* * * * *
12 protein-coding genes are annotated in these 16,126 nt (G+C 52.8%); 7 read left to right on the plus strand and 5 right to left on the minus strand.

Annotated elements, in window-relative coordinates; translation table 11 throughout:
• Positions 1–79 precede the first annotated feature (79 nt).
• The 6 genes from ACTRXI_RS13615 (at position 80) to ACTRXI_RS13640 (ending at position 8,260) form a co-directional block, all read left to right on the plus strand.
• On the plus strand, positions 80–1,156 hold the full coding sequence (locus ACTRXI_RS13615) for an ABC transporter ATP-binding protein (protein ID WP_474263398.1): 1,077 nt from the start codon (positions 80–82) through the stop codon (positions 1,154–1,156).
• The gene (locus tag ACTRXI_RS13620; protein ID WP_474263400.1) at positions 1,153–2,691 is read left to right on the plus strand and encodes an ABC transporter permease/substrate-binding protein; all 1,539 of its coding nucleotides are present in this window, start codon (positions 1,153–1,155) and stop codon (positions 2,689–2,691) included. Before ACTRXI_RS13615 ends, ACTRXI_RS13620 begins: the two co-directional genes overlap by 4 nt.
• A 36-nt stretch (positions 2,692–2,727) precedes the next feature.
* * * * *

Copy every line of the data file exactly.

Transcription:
12 protein-coding genes are annotated in these 16,126 nt (G+C 52.8%); 7 read left to right on the plus strand and 5 right to left on the minus strand.

Annotated elements, in window-relative coordinates; translation table 11 throughout:
• Positions 1–79 precede the first annotated feature (79 nt).
• The 6 genes from ACTRXI_RS13615 (at position 80) to ACTRXI_RS13640 (ending at position 8,260) form a co-directional block, all read left to right on the plus strand.
• On the plus strand, positions 80–1,156 hold the full coding sequence (locus ACTRXI_RS13615) for an ABC transporter ATP-binding protein (protein ID WP_474263398.1): 1,077 nt from the start codon (positions 80–82) through the stop codon (positions 1,154–1,156).
• The gene (locus tag ACTRXI_RS13620; protein ID WP_474263400.1) at positions 1,153–2,691 is read left to right on the plus strand and encodes an ABC transporter permease/substrate-binding protein; all 1,539 of its coding nucleotides are present in this window, start codon (positions 1,153–1,155) and stop codon (positions 2,689–2,691) included. Before ACTRXI_RS13615 ends, ACTRXI_RS13620 begins: the two co-directional genes overlap by 4 nt.
• A 36-nt stretch (positions 2,692–2,727) precedes the next feature.